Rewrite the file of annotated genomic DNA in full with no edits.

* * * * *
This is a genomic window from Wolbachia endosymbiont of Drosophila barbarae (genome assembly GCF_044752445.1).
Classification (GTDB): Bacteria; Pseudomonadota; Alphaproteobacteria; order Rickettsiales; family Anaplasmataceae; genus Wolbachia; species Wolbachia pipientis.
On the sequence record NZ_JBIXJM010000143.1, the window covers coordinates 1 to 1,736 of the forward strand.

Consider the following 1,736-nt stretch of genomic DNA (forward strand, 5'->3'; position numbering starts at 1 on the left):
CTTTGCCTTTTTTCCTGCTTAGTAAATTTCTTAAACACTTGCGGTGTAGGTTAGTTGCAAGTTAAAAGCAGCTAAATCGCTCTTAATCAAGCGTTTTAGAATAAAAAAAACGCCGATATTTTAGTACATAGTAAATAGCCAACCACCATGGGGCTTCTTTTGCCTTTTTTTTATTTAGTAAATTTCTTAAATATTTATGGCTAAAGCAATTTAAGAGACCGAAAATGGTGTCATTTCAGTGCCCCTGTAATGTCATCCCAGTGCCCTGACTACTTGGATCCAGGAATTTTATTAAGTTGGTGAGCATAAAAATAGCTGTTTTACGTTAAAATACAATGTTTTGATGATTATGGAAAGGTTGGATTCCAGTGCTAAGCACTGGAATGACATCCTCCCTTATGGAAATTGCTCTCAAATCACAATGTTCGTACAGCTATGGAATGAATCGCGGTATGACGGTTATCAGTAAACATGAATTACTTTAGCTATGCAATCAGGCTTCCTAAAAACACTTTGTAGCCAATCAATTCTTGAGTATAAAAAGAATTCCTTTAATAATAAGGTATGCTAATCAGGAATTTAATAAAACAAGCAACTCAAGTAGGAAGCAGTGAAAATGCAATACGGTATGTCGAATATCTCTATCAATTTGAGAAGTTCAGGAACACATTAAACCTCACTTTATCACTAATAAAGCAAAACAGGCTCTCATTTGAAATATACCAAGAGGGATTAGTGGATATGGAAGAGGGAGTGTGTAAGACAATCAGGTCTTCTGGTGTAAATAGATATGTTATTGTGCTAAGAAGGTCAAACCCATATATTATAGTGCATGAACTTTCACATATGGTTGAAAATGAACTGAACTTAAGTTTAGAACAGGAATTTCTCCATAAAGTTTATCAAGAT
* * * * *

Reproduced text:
This is a genomic window from Wolbachia endosymbiont of Drosophila barbarae (genome assembly GCF_044752445.1).
Classification (GTDB): Bacteria; Pseudomonadota; Alphaproteobacteria; order Rickettsiales; family Anaplasmataceae; genus Wolbachia; species Wolbachia pipientis.
On the sequence record NZ_JBIXJM010000143.1, the window covers coordinates 1 to 1,736 of the forward strand.

Consider the following 1,736-nt stretch of genomic DNA (forward strand, 5'->3'; position numbering starts at 1 on the left):
CTTTGCCTTTTTTCCTGCTTAGTAAATTTCTTAAACACTTGCGGTGTAGGTTAGTTGCAAGTTAAAAGCAGCTAAATCGCTCTTAATCAAGCGTTTTAGAATAAAAAAAACGCCGATATTTTAGTACATAGTAAATAGCCAACCACCATGGGGCTTCTTTTGCCTTTTTTTTATTTAGTAAATTTCTTAAATATTTATGGCTAAAGCAATTTAAGAGACCGAAAATGGTGTCATTTCAGTGCCCCTGTAATGTCATCCCAGTGCCCTGACTACTTGGATCCAGGAATTTTATTAAGTTGGTGAGCATAAAAATAGCTGTTTTACGTTAAAATACAATGTTTTGATGATTATGGAAAGGTTGGATTCCAGTGCTAAGCACTGGAATGACATCCTCCCTTATGGAAATTGCTCTCAAATCACAATGTTCGTACAGCTATGGAATGAATCGCGGTATGACGGTTATCAGTAAACATGAATTACTTTAGCTATGCAATCAGGCTTCCTAAAAACACTTTGTAGCCAATCAATTCTTGAGTATAAAAAGAATTCCTTTAATAATAAGGTATGCTAATCAGGAATTTAATAAAACAAGCAACTCAAGTAGGAAGCAGTGAAAATGCAATACGGTATGTCGAATATCTCTATCAATTTGAGAAGTTCAGGAACACATTAAACCTCACTTTATCACTAATAAAGCAAAACAGGCTCTCATTTGAAATATACCAAGAGGGATTAGTGGATATGGAAGAGGGAGTGTGTAAGACAATCAGGTCTTCTGGTGTAAATAGATATGTTATTGTGCTAAGAAGGTCAAACCCATATATTATAGTGCATGAACTTTCACATATGGTTGAAAATGAACTGAACTTAAGTTTAGAACAGGAATTTCTCCATAAAGTTTATCAAGAT